Max Payne 3 (Ps3) Review -

PvP News

Post Top Ad

Friday, 25 May 2012

Max Payne 3 (Ps3) Review

Max Payne (as you may guess from his name) has suffered a lot, and it's been nine years since the last game in the series. Max has remained deeply traumatised by the death of his wife and child, and for a man who's addicted to painkillers, drinking his weight in alcohol; trauma is not a good mix, for he chooses to relive the past, with only his ghosts and demons as companions.

Thankfully, gameplay wise, Max Payne 3 is a new jungle compared to its two successors. The dirty rundown tenements and murky bloodstained sidewalks of New York have been replaced by upbeat glamorous nightclubs and the cold empty snow is now replaced by baking the heat of São Paulo. Max is working private security for wealthy businessman Rodrigo Branco, and as you can imagine, things don't go so smoothly. Rodrigo’s trophy wife, Fabiana, gets kidnapped on Max’s watch, which starts a chain of events that draws Max into a much larger, more sinister story.

Cinematic effects such as scan lines, chromatic aberration and shifting film stock claw at you through the screen, and whilst some may deem this as "too much, or too noisy", I quite liked the effects, as it garnered your attention in a kind of new-wave graphic novel, feeding Max's characterisation, emphasising his jaded disconnection from the world around him. And it works.

James McCaffrey, who voices Max, does a stella job, making Max the gnarled and bitter man he should be. Whilst playing as Max, who delivers calloused cynicism through out, you're never sure if he's genuinely trying to save his employers wife, or simply trying to generate his own destruction.

Max Payne wouldn't be the same without Bullet Time, and it's here in spades. Whilst many games now offer bullet time (slow-mo), none do it as well as Max Payne. Diving, shooting all with up-most control, and now including a new "last man standing" gimmick, which gives Max one last chance when he's pretty much dead, to take out an attacker, giving him a little health back. It works well, and gives you a little breathing room to plan your next attack.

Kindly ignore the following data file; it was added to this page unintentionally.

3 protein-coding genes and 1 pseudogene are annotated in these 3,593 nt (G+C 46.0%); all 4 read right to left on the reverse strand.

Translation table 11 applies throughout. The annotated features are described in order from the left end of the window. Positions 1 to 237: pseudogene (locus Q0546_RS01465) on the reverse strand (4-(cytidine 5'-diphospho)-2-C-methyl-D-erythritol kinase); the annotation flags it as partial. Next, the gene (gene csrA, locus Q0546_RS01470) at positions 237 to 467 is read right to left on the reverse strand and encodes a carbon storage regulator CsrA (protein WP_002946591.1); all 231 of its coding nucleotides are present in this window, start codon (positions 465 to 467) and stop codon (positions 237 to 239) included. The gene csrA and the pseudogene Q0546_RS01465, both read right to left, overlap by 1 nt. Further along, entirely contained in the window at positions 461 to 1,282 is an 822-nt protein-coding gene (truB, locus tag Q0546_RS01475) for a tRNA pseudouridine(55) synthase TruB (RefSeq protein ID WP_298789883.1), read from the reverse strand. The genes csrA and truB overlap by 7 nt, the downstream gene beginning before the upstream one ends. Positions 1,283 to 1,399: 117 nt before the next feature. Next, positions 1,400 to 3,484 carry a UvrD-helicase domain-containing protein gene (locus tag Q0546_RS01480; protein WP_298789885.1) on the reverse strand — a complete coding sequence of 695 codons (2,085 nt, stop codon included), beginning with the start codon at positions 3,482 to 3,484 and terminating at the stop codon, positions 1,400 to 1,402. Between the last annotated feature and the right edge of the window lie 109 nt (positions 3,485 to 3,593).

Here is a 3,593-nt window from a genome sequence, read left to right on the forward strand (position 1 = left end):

The game’s fully-destructible environments really intensify firefights – seeing the air around you slowly woven with spiralling bullets, fractured glass, and plumes of shredded paper is genuinely thrilling, and once you realise you can use this to your advantage, you can strategically plan an assault. For example, hiding in a garage, there's a car up on a ramp, enemies underneath, whilst further across there's a flammable barrel behind some enemies, all whilst more flank you from the other side. A possible solution? Bullet-time > shoot the lever on the ramp to crush the enemies under the car > turn, shoot barrel, blowing enemies up > dive and shoot to take out the remaining attackers. Max doesn't magically regain health, so those of you who want to hide behind a concrete pillar waiting for your health to come back, you're in for a shock. Your health will stay low - and the pillar will collapse. It's a great feeling, knowing that every bullet counts, enemies will flank you out, and you're never safe; it makes you desperate.
Although you’ll kill hundreds of people in Max Payne 3, the game’s kill camera tracks the final bullet from Max’s gun to its intended target; and whilst it's one of the game’s many visual flourishes, it shows that life for Max is still an ugly business.

Max Payne 3 is violent. Very violent, with ragged bullet wounds, charred flesh and dismembered limbs, it's very visceral in its manifestations. But where Max Panyne 3 differs from other violent games, is that it shows the dirty underbelly of disparity between rich and poor, and how every person can turn to desperation, no matter where they are.

For some, comparisons to Uncharted are a no brainer. A third-person action/adventure title with a thrilling story and gorgeous visuals sounds spot on, and the games action set-pieces do nothing but add more similarity to Nathan Drake's adventures. But unfortunately, whilst Max Paynes sequences are terrific, they're not as good as Uncharted's. In Uncharted 3: Drake’s Deception, Sully and Drake must escape from a French château before it burns to the ground, and it's exciting and adrenaline-inducing all whilst looking sublime. But where it falls is that it doesn't offer up anything to the narrative, it kind of just happens then it's over. Whereas in Max Payne 3, a building is set on fire and Max must escape before he is incinerated, and whilst it isn't as "exciting" as Uncharted 3's sequence, it is of far greater significance, and is an integral part of the story. That, and it really looks fantastic.

Multiplayer wise, it's well, surprising. It's brilliant, giving players a sense of freedom absent from the single-player campaign. With a range of modes, bursts (perks), as well as the exceptional Gang Wars, a mode that weaves a narrative into the gameplay; it's something fresh and exciting, and feels different to what would normally be a player-determined experience. Max Payne's multiplayer will keep people happy for a long time after they've finished the single-player campaign.


Max Payne 3 is simple yet satisfying, bringing a strong story, superb voice acting and gorgeous visuals. Although a Rockstar game, you aren't at liberty to explore like in GTA or Red Dead Redemption, this may seem constricted, but it doesn't ruin the game at all. Max Payne 3 deserves your time, and you'll be rewarded in abundance.

Published by: Rockstar Games
Developed by: Rockstar Studios
Genre: Shooter, Action, Adventure
US: May 15, 2012
UK: May 18, 2012
Rating: Mature
Also Available On: Xbox 360PC

No comments:

Post a Comment